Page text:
“An advocate, in the discharge of his duty, knows but one person in all the world, and that person is his client. To save that client by all means and expedients, and at all hazards and costs to other persons, and, among them, to himself, is his first and only duty; and in performing this duty he must not regard the alarm, the torments, the destruction which he may bring upon others. Separating the duty of a patriot from that of an advocate, he must go on reckless of consequences, though it should be his unhappy fate to involve his country in confusion”.

7. While notions of professionalism and the constraints of personal character may result in a more benign understanding of the lawyer-advocate, it should be clear that *the lawyer-advocate does not identify with the pursuit of the common good. Rather, the lawyer-advocate knows and pursues only the interest of “one person in all the world, and that person is his client.”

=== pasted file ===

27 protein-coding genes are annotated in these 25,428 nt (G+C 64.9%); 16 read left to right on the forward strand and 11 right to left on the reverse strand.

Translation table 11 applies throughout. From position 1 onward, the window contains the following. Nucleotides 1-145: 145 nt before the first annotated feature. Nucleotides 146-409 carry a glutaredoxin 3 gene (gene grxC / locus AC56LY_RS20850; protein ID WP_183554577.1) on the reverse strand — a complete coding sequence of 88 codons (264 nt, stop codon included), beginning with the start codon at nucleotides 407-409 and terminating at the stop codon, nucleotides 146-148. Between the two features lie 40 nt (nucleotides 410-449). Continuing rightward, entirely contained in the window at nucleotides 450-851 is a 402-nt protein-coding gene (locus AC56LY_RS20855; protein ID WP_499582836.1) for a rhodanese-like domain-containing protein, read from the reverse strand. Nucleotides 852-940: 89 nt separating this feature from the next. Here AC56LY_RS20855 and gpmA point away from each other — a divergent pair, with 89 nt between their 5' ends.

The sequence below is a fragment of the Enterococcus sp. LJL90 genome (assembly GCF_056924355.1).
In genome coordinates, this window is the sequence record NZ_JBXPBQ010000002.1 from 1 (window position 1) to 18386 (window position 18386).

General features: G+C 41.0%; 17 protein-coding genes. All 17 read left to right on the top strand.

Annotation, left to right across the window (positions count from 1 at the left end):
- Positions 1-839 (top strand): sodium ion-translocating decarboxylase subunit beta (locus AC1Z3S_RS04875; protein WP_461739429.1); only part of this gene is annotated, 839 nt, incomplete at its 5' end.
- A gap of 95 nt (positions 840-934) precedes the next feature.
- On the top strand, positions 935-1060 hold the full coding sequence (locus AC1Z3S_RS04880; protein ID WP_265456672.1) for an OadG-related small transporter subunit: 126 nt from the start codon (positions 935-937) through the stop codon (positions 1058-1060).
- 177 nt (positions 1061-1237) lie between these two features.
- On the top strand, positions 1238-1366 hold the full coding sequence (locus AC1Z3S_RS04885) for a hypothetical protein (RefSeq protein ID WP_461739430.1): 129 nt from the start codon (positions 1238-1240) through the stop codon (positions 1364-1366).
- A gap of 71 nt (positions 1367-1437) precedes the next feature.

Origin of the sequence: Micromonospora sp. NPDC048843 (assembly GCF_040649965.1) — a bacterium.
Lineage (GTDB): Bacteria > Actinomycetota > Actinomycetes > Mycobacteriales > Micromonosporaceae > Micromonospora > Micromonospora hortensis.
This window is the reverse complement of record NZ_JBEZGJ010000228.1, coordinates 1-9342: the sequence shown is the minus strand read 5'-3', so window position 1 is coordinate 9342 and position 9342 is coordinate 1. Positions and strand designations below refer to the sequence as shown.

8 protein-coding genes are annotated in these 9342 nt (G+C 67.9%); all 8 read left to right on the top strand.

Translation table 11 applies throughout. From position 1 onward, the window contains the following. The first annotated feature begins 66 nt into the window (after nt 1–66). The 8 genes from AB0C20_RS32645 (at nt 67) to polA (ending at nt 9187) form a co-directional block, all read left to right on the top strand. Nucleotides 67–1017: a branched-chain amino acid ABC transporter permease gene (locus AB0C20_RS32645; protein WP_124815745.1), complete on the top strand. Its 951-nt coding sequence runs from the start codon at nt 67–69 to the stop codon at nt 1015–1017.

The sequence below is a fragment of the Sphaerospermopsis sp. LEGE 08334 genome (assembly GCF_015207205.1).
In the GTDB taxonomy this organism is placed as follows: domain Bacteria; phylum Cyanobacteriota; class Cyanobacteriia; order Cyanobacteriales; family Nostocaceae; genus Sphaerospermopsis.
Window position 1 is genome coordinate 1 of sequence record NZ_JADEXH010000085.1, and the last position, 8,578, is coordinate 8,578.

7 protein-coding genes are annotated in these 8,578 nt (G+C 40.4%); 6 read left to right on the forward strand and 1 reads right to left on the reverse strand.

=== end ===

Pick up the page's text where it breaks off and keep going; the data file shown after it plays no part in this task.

8. A valuable source for beginning our examination of the role of the lawyer in society is the writings of Anthony Kronman, a former dean of the Yale Law School, who wrote the monograph, The Lost Lawyer, published in 1993. In this book, Kronman wrote about the *embodiment of professional excellence for lawyers in the early Republic as an idealized figure captured in the concept of the lawyer-statesman. While these lawyers were certainly engaged in the mundane business of earning a living in their law office with little likelihood of engaging in grand exercises of statesmanship, these attorneys engaged in practice with this model of the lawyer-statesman in mind. The lawyer-statesman was a source of inspiration as the attorney engaged in advising and representing individuals who were viewed as having all the limitations and faults of human beings.